I Yawned with Intensity: A review of Intensity by Dean Koontz

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Intensity. Fair use for review.

“It was bold, spicy, and made out of the stuff men need.” No that’s not from Dean Koontz’s Intensity but from the website of the beef jerky snack called Slim Jim, a snack that one of the store clerks in the book eats “daintily.” According to a WIRED video, a Slim Jim is “four inches of spicy, salted, processed meat, but is there actually beef inside the tiny stick? Well, that depends on your definition of meat.”

Is there anything worth reading in this 300 and some change pages of text? That depends on your definition of things worth reading. If your definition includes intense package labels, intense indices, and intense novels written by the hindquarters of donkeys, you’ll flip over this intense book.

Why did I read Intensity? Someone online wrote it was Koontz’s best, most…oh, I don’t care what third graders write in online reviews.

My version of Intensity was via the free Open Library so trees weren’t cut for no reason. By the way, can the rear end of a donkey actually write a book? Asking for a friend.

First, a few intense quotes you can use for office emails:

Chyna is “thinking furiously” although soon after “she had too much time to think.”

“Nothing was easy. Ever.”

Chyna “exhaled explosively.”

Chyna, having been beaten up and shackled, “ate now moaning with delight.”

Chyna “frightens herself.” Whatever that means. It’s probably intense.

That which flowed from Milton’s pen can only mimic such great, I mean intense phrases.

Now to the intense plot. Imagine two toddlers playing with cars in a sandbox. As they play they make up the next thing that happens with no particular reason.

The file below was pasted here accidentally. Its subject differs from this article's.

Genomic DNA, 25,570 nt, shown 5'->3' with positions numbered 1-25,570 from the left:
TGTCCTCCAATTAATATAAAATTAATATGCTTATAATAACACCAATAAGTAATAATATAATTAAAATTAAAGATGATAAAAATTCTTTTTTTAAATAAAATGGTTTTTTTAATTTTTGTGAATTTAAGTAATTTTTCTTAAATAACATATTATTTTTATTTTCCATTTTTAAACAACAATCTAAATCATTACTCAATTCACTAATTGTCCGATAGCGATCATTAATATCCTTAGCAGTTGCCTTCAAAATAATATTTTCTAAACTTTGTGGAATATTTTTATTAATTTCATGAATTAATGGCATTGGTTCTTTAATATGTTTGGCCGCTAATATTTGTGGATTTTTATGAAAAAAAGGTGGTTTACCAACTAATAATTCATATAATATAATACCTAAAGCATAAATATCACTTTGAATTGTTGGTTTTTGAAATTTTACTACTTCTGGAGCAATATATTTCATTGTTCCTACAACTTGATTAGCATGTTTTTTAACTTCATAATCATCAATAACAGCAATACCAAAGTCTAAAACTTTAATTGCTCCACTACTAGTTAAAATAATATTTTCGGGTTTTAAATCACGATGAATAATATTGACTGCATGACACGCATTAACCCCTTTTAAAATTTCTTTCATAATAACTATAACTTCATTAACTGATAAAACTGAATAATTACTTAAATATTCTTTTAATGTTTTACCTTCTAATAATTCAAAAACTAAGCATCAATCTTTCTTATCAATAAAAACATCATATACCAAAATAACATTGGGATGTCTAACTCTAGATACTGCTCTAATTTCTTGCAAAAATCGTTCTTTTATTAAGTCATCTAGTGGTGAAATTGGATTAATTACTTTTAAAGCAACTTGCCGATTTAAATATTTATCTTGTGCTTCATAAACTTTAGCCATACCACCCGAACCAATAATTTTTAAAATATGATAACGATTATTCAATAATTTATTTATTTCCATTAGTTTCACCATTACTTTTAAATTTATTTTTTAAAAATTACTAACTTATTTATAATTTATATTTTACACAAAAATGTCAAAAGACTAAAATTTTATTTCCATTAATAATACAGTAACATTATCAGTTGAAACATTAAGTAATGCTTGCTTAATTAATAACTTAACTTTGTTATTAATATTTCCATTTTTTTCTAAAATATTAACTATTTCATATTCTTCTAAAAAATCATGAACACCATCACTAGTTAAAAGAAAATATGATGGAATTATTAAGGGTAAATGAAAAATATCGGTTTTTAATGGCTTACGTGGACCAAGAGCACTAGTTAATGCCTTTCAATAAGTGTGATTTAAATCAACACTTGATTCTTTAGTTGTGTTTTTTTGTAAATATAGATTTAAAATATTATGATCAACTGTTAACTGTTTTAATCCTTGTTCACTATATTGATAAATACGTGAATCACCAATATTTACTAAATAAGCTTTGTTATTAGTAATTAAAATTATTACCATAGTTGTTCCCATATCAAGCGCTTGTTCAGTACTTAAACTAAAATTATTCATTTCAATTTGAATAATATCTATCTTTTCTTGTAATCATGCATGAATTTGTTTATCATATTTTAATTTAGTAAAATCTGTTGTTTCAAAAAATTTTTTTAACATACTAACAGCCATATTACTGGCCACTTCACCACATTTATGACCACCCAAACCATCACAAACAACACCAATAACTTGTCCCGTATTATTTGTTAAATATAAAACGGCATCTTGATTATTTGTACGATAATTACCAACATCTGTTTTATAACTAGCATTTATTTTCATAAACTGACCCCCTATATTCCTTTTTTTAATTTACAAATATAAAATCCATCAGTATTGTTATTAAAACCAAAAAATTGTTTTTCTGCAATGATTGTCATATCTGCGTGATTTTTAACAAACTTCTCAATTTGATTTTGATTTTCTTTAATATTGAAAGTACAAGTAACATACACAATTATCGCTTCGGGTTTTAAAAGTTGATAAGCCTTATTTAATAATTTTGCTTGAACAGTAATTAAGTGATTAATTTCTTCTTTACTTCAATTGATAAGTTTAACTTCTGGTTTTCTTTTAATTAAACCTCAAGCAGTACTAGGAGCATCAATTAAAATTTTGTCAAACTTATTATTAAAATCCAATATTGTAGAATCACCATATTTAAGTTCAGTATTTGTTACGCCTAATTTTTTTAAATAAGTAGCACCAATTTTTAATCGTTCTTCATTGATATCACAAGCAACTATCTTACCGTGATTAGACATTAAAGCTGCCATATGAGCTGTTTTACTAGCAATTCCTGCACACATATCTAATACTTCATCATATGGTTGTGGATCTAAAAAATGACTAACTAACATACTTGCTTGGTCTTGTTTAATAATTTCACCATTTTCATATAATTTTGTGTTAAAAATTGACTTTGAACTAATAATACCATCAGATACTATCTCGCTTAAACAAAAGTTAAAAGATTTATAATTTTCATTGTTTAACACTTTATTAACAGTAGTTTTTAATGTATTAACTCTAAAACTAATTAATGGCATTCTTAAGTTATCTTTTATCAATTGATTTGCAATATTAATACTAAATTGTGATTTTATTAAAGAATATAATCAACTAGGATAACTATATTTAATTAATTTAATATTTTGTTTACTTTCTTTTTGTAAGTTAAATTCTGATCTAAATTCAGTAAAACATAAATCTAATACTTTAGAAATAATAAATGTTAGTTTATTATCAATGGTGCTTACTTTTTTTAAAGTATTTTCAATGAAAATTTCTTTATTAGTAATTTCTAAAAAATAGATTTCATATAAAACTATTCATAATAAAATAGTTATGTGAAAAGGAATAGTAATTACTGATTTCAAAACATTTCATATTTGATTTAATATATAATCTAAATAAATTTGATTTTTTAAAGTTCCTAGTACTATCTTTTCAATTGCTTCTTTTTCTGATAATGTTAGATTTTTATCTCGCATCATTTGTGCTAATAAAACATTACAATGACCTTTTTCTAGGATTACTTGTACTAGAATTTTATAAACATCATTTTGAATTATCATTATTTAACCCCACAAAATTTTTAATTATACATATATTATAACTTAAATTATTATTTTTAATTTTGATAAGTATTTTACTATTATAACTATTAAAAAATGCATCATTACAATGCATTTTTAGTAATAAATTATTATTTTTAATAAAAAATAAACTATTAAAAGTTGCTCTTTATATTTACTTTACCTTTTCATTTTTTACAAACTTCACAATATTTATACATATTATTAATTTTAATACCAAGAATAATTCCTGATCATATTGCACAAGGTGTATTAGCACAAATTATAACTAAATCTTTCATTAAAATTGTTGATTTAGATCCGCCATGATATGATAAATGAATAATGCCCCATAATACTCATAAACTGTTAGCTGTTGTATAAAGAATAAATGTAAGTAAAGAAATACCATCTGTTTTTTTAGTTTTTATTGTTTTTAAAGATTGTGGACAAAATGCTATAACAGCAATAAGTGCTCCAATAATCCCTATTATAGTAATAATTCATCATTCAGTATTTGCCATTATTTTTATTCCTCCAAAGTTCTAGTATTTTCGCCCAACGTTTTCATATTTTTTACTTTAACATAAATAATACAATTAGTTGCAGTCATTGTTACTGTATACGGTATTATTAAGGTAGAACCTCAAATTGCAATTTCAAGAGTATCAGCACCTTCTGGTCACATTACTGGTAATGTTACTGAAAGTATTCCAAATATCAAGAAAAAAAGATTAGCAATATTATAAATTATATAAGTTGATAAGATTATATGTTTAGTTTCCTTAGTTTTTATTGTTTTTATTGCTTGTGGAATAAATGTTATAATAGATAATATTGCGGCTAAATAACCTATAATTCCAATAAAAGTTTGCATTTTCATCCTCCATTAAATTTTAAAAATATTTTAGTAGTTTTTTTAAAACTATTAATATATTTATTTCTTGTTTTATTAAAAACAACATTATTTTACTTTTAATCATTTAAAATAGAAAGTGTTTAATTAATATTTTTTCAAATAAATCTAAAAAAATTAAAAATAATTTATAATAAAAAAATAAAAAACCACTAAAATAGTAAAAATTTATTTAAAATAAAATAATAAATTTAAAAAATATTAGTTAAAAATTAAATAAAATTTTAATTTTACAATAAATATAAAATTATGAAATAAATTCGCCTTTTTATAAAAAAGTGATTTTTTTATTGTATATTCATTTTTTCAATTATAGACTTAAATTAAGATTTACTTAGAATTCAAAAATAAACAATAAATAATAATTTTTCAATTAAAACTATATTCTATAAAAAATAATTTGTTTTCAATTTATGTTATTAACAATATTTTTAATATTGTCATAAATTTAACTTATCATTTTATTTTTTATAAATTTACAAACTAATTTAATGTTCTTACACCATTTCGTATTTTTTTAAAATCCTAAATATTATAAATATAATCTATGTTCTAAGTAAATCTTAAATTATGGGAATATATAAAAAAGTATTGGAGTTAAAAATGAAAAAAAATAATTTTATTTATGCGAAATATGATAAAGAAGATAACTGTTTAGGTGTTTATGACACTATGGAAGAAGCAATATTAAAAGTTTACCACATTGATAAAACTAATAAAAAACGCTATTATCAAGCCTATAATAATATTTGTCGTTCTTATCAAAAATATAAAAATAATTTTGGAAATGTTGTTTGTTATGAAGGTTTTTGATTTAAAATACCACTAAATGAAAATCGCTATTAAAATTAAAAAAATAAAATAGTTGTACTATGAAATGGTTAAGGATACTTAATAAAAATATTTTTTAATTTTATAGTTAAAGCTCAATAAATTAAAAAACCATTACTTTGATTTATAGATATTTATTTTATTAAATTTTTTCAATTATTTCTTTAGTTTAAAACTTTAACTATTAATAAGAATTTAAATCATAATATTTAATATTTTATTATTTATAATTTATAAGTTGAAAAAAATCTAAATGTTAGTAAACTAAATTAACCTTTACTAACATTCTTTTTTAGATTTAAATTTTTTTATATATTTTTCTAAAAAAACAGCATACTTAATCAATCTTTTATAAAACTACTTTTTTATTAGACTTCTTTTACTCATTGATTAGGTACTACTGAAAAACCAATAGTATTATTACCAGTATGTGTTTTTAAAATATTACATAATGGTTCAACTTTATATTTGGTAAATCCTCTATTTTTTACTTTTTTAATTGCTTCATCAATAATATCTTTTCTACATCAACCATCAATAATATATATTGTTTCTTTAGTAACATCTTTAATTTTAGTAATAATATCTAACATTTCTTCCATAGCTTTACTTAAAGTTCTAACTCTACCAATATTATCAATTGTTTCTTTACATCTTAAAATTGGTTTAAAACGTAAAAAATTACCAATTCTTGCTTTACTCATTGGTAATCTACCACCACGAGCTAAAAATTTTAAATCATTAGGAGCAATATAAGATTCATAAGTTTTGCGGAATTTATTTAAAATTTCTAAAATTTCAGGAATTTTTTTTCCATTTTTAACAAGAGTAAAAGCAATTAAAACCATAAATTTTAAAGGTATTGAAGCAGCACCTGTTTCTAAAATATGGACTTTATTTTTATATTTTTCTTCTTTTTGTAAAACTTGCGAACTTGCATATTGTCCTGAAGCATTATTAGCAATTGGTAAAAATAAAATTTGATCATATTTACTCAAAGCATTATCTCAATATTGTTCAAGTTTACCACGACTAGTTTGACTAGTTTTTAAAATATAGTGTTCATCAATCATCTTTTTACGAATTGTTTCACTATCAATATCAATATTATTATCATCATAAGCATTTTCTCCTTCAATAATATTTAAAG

An intense killer enters a house. Our intense protagonist, Chyna, sits on the perfectly made guest room bed in the dark until about one in the morning because she feels awkward about sleeping at her friend’s house. Meanwhile, in the quiet darkness, the killer does away with about everyone in the house except for Chyna and her friend who the killer kidnaps. Chyna hears the killer coming. She hides under the bed and sees his boot, but he doesn’t notice her. That’s a new one isn’t it.

It’s China with a Y, if you didn’t catch it. The killer stands in the house. Chyna runs around the house and then stands ten feet behind the killer but he doesn’t notice her. Then she again runs all around the house and this time, well he still doesn’t notice. She takes a butcher’s knife from a kitchen drawer and flees to a motor home parked outside where the killer has put her kidnapped friend. The killer comes to the intense motor home to drive it away. Don’t worry, he doesn’t notice Chyna. As he drives, Chyna keeps peeking at him but he doesn’t notice. We’re now up to about page 50 of 307.

The killer goes, intensely, to a gas station and walks inside the little store. Chyna drops her butcher’s knife and hides under the motor home. The killer walks out of the store. She runs into the gas station store and hides behind an aisle. The killer finds the knife and walks back into the store. She keeps peeking at him but he doesn’t notice. The killer does away with the store workers. He intensely shops around but doesn’t notice her. He drives off. She finds a gun and a car. Now we’re up to about page 100 of 307.

Chyna drives, intensely, after the killer. While driving she searches in the glove box and under the seat. A contortionist too! I was starting to get scared but the author tells us that the killer, “was driving under the posted speed limit.” Whew! I really hate reading about killers who speed because, you know, speeding is dangerous, plus it’s against the law.